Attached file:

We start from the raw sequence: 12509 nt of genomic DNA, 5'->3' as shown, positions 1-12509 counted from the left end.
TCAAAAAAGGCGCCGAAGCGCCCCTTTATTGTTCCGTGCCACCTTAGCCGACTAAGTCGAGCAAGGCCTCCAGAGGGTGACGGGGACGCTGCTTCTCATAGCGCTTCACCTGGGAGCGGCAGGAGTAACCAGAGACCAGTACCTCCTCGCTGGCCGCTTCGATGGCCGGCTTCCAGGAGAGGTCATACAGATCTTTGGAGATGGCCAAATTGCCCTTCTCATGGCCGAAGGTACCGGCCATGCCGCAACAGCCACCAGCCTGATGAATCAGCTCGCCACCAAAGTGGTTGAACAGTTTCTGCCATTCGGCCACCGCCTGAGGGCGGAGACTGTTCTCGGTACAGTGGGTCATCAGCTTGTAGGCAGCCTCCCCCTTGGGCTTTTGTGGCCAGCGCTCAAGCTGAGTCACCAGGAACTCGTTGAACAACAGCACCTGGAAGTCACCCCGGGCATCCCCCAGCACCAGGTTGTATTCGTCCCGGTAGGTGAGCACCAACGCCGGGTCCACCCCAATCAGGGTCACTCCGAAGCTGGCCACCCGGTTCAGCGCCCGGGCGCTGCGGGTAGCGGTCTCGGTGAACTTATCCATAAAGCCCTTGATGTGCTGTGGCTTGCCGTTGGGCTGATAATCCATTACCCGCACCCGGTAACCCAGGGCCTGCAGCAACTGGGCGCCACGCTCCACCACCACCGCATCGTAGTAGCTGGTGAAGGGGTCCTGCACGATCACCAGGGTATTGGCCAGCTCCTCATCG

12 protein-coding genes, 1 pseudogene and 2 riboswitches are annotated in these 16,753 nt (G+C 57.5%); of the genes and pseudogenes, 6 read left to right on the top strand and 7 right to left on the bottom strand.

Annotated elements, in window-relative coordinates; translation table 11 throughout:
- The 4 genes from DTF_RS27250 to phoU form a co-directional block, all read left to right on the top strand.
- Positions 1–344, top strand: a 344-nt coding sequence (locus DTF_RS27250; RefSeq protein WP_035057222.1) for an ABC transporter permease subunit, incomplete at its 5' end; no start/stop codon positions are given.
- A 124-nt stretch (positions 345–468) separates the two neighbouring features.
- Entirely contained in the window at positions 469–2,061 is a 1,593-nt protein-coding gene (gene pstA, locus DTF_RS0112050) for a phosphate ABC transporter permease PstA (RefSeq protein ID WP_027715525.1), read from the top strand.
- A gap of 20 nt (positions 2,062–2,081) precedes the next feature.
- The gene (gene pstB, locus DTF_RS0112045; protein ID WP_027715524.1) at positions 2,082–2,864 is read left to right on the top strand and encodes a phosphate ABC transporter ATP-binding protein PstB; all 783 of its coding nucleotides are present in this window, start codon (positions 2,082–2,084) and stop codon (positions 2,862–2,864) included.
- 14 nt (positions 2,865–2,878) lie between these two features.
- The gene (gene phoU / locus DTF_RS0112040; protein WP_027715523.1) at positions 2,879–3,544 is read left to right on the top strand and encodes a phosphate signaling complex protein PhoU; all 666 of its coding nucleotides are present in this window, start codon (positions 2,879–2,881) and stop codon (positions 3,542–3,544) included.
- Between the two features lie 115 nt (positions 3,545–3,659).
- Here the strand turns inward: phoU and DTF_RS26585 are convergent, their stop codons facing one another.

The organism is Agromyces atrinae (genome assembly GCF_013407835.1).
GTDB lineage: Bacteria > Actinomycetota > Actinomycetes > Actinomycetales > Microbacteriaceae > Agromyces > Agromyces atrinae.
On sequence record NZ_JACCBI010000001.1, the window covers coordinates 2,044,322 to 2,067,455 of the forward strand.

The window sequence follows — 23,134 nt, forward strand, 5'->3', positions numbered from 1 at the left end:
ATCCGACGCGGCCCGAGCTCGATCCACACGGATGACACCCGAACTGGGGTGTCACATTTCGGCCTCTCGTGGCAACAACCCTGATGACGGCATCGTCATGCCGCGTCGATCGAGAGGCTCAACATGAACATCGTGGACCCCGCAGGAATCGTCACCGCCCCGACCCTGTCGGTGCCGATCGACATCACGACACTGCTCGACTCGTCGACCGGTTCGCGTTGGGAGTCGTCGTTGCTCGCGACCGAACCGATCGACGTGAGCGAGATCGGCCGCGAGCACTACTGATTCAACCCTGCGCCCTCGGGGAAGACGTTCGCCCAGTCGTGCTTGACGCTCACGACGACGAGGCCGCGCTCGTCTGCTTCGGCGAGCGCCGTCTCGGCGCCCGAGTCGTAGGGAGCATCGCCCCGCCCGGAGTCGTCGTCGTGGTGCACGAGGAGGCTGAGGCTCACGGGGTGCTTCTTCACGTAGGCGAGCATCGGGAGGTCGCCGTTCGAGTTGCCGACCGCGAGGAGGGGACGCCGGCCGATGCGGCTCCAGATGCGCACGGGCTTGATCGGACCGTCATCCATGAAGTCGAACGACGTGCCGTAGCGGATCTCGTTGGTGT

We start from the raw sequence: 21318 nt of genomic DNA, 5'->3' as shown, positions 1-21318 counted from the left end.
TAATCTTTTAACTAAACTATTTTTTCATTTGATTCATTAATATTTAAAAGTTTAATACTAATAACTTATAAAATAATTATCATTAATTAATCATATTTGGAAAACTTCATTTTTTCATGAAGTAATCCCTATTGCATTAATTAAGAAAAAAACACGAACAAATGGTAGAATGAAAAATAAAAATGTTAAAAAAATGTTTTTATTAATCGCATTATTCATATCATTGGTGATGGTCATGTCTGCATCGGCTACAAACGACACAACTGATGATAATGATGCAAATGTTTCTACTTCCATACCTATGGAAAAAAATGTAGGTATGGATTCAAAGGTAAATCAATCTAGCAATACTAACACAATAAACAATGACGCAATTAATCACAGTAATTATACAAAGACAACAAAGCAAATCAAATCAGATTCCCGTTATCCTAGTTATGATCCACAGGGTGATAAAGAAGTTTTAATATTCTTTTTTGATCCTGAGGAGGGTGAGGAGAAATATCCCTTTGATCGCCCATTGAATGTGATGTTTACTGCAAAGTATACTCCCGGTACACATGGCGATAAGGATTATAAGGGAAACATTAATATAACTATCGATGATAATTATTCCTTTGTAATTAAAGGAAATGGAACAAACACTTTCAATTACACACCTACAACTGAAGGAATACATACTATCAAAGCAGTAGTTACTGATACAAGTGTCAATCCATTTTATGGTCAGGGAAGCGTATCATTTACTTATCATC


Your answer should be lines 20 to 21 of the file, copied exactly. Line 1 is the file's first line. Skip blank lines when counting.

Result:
We start from the raw sequence: 21318 nt of genomic DNA, 5'->3' as shown, positions 1-21318 counted from the left end.
TAATCTTTTAACTAAACTATTTTTTCATTTGATTCATTAATATTTAAAAGTTTAATACTAATAACTTATAAAATAATTATCATTAATTAATCATATTTGGAAAACTTCATTTTTTCATGAAGTAATCCCTATTGCATTAATTAAGAAAAAAACACGAACAAATGGTAGAATGAAAAATAAAAATGTTAAAAAAATGTTTTTATTAATCGCATTATTCATATCATTGGTGATGGTCATGTCTGCATCGGCTACAAACGACACAACTGATGATAATGATGCAAATGTTTCTACTTCCATACCTATGGAAAAAAATGTAGGTATGGATTCAAAGGTAAATCAATCTAGCAATACTAACACAATAAACAATGACGCAATTAATCACAGTAATTATACAAAGACAACAAAGCAAATCAAATCAGATTCCCGTTATCCTAGTTATGATCCACAGGGTGATAAAGAAGTTTTAATATTCTTTTTTGATCCTGAGGAGGGTGAGGAGAAATATCCCTTTGATCGCCCATTGAATGTGATGTTTACTGCAAAGTATACTCCCGGTACACATGGCGATAAGGATTATAAGGGAAACATTAATATAACTATCGATGATAATTATTCCTTTGTAATTAAAGGAAATGGAACAAACACTTTCAATTACACACCTACAACTGAAGGAATACATACTATCAAAGCAGTAGTTACTGATACAAGTGTCAATCCATTTTATGGTCAGGGAAGCGTATCATTTACTTATCATC